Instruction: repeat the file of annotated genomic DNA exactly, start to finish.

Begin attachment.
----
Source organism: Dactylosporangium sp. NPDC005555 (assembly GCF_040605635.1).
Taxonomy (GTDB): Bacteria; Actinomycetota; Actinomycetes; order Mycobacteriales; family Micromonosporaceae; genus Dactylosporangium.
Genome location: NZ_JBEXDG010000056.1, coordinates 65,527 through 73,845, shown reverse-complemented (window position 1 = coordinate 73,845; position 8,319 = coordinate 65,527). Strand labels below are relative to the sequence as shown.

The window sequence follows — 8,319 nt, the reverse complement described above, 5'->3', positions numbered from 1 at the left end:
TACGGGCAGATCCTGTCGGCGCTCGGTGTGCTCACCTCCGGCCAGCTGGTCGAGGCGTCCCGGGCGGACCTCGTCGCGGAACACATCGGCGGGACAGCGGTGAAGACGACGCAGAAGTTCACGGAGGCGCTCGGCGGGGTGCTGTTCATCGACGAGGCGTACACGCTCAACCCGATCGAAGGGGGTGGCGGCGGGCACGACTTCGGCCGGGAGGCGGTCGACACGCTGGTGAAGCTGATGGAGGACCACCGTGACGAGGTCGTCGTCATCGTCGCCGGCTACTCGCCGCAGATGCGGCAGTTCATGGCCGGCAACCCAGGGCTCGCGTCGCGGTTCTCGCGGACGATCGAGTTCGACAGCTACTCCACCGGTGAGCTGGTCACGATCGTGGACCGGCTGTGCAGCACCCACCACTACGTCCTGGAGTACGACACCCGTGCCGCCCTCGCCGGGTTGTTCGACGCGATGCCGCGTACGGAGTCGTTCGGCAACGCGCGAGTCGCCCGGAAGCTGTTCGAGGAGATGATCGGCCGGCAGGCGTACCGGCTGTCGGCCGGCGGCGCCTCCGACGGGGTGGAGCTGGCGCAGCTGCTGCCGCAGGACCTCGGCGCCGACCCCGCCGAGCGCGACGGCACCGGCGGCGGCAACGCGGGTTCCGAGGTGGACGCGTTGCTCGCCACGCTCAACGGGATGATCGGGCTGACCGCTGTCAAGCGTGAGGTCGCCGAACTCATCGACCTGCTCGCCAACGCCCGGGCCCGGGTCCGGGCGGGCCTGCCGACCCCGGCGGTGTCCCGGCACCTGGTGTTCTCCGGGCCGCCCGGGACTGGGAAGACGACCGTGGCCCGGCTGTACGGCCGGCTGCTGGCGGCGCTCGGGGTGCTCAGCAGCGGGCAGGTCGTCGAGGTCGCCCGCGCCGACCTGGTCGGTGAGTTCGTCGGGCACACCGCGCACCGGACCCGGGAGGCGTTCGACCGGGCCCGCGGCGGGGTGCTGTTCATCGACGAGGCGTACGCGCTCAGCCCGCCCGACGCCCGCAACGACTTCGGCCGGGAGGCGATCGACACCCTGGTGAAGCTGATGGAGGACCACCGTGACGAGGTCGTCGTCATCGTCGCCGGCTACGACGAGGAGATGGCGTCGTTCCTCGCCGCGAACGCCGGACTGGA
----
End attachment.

Source organism: Dactylosporangium sp. NPDC005555 (assembly GCF_040605635.1).
Taxonomy (GTDB): Bacteria; Actinomycetota; Actinomycetes; order Mycobacteriales; family Micromonosporaceae; genus Dactylosporangium.
Genome location: NZ_JBEXDG010000056.1, coordinates 65,527 through 73,845, shown reverse-complemented (window position 1 = coordinate 73,845; position 8,319 = coordinate 65,527). Strand labels below are relative to the sequence as shown.

The window sequence follows — 8,319 nt, the reverse complement described above, 5'->3', positions numbered from 1 at the left end:
TACGGGCAGATCCTGTCGGCGCTCGGTGTGCTCACCTCCGGCCAGCTGGTCGAGGCGTCCCGGGCGGACCTCGTCGCGGAACACATCGGCGGGACAGCGGTGAAGACGACGCAGAAGTTCACGGAGGCGCTCGGCGGGGTGCTGTTCATCGACGAGGCGTACACGCTCAACCCGATCGAAGGGGGTGGCGGCGGGCACGACTTCGGCCGGGAGGCGGTCGACACGCTGGTGAAGCTGATGGAGGACCACCGTGACGAGGTCGTCGTCATCGTCGCCGGCTACTCGCCGCAGATGCGGCAGTTCATGGCCGGCAACCCAGGGCTCGCGTCGCGGTTCTCGCGGACGATCGAGTTCGACAGCTACTCCACCGGTGAGCTGGTCACGATCGTGGACCGGCTGTGCAGCACCCACCACTACGTCCTGGAGTACGACACCCGTGCCGCCCTCGCCGGGTTGTTCGACGCGATGCCGCGTACGGAGTCGTTCGGCAACGCGCGAGTCGCCCGGAAGCTGTTCGAGGAGATGATCGGCCGGCAGGCGTACCGGCTGTCGGCCGGCGGCGCCTCCGACGGGGTGGAGCTGGCGCAGCTGCTGCCGCAGGACCTCGGCGCCGACCCCGCCGAGCGCGACGGCACCGGCGGCGGCAACGCGGGTTCCGAGGTGGACGCGTTGCTCGCCACGCTCAACGGGATGATCGGGCTGACCGCTGTCAAGCGTGAGGTCGCCGAACTCATCGACCTGCTCGCCAACGCCCGGGCCCGGGTCCGGGCGGGCCTGCCGACCCCGGCGGTGTCCCGGCACCTGGTGTTCTCCGGGCCGCCCGGGACTGGGAAGACGACCGTGGCCCGGCTGTACGGCCGGCTGCTGGCGGCGCTCGGGGTGCTCAGCAGCGGGCAGGTCGTCGAGGTCGCCCGCGCCGACCTGGTCGGTGAGTTCGTCGGGCACACCGCGCACCGGACCCGGGAGGCGTTCGACCGGGCCCGCGGCGGGGTGCTGTTCATCGACGAGGCGTACGCGCTCAGCCCGCCCGACGCCCGCAACGACTTCGGCCGGGAGGCGATCGACACCCTGGTGAAGCTGATGGAGGACCACCGTGACGAGGTCGTCGTCATCGTCGCCGGCTACGACGAGGAGATGGCGTCGTTCCTCGCCGCGAACGCCGGACTGGA